Santa Cruz City Council approves major, mixed-use Riverfront development

Two council members voted against the Front Street project, saying it lacked enough affordable units to be rented to lower-income people. But other council members saw it as a way to add a mix of housing and link the downtown business district to the San Lorenzo River.

A major mixed-use development in downtown Santa Cruz, along the San Lorenzo River, won City Council approval Tuesday by a 5-2 vote.

The project — which has been in the works for five years, according to developer Owen Lawlor — will add 175 condominiums, new commercial space, public plazas and a basement and ground-level parking garage to the downtown landscape.

“This really is that first step in connecting the downtown to our river, and does provide that new access and new activation of the river,” said council member Martine Watkins, who voted in favor of the project.

Beginning as early as the end of this year, SC Riverfront LLC is set to demolish three existing buildings and construct three seven-story buildings on the east side of Front Street near the San Lorenzo levee, according to the plans. The upper, residential portions of those buildings would have 53 studios, 89 one-bedroom units and 33 two-bedroom units.

Council members Sandy Brown and Justin Cummings both voted “no,” saying in part that they wanted to see more affordable housing. The project sets aside 20 of its 175 units — 11% — as rentals to low-income and very-low-income people, leaving the development a few units shy of the city’s 15% threshold, which was recently updated to require that one out of every five new units be affordable.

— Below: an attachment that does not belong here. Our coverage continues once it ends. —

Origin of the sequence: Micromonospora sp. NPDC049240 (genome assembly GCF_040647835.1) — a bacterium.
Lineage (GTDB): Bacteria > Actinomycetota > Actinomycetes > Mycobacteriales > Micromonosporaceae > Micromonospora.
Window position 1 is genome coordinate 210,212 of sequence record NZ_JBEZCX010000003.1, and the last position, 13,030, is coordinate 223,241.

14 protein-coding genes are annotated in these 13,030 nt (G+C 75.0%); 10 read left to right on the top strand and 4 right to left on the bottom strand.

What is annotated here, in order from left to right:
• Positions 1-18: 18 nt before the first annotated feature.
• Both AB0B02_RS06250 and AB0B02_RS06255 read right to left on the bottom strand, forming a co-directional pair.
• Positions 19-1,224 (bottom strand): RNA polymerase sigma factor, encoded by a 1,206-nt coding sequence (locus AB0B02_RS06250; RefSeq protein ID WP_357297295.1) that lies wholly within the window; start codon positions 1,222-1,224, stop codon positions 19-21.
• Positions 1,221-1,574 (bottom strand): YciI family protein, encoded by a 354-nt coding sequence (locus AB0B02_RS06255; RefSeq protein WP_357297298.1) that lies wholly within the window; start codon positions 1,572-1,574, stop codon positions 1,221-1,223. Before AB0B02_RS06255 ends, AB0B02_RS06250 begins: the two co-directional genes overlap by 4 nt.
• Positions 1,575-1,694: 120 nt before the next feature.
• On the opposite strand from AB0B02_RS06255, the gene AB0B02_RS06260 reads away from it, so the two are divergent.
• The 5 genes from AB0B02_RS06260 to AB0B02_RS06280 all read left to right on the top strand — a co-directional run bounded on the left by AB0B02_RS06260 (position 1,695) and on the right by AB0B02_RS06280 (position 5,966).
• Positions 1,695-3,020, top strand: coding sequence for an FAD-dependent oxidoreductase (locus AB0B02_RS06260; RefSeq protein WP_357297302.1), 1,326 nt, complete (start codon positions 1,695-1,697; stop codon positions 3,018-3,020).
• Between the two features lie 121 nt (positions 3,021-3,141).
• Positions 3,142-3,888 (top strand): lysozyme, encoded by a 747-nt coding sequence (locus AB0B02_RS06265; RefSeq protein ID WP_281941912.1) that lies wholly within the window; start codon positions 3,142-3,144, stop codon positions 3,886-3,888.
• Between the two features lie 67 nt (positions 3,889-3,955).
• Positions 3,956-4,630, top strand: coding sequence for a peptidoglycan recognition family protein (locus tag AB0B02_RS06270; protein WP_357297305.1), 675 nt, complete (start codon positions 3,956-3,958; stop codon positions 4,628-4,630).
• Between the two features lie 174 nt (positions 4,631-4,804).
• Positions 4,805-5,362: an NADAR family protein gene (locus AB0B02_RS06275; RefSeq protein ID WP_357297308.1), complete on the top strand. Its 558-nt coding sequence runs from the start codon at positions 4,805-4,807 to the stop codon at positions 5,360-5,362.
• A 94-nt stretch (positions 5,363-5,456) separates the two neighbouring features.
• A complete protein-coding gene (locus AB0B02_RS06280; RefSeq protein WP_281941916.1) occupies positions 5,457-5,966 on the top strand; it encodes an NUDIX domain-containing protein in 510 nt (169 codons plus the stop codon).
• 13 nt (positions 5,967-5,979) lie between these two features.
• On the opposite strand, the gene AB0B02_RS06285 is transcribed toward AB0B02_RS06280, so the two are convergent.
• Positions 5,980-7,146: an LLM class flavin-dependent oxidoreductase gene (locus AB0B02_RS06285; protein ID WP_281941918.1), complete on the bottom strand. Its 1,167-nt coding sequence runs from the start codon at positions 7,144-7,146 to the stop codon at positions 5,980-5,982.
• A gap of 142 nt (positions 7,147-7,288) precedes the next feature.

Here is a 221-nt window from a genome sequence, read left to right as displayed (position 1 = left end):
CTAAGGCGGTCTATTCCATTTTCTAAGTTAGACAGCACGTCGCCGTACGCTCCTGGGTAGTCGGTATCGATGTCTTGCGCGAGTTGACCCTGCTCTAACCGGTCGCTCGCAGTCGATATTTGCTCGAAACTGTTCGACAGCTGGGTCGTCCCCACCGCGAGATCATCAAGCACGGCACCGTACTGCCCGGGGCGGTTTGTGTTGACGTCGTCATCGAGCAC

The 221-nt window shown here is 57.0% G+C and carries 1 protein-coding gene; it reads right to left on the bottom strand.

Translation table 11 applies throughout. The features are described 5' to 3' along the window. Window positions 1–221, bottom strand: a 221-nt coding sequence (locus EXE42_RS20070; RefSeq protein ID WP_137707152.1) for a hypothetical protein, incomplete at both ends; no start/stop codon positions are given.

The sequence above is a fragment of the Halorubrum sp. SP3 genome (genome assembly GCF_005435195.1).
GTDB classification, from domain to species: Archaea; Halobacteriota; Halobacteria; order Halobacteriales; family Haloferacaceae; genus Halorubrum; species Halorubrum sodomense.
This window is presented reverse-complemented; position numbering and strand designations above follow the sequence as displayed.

A rendering of the 175-unit riverfront development in downtown Santa Cruz
A rendering of how the development would fit in to the existing Santa Cruz downtown landscape.
(Courtesy city of Santa Cruz)

That lower-than-average proportion of low-income apartments was due to overlapping local and state laws, city staff explained to council members. When the riverfront project was first proposed, it had 133 condominiums.

But because Lawlor vowed to make 20 units available to low-income renters, he won approval to make the project larger. The riverfront development grew by 42 units, for a total of 175 condos, and that made the proportion of affordable units smaller.

“We are woefully behind when it comes to low-income and very-low-income units that have been built,” Brown said. “It’s unfathomable to me that we would be supporting high-end, luxury development, which is likely to bring a new mix of residents to our community and likely contribute to increasing our area median income and exacerbating the issue for those who are working low-wage jobs that we depend upon as a community.”

The rent for the most affordable riverfront units will range from $963 per month for a studio to $1,200 per month for a two-bedroom apartment. That’s for very-low-income renters who make 50% of the area median income. For low-income units (those making 80% of the area median income), the rents will be between $1,700 per month for a studio and $2,300 per month for a two-bedroom apartment.

“I just have to emphasize the 15 very-low-income, deed-restricted permanent homes are so key and needed,” Vice Mayor Sonja Brunner said.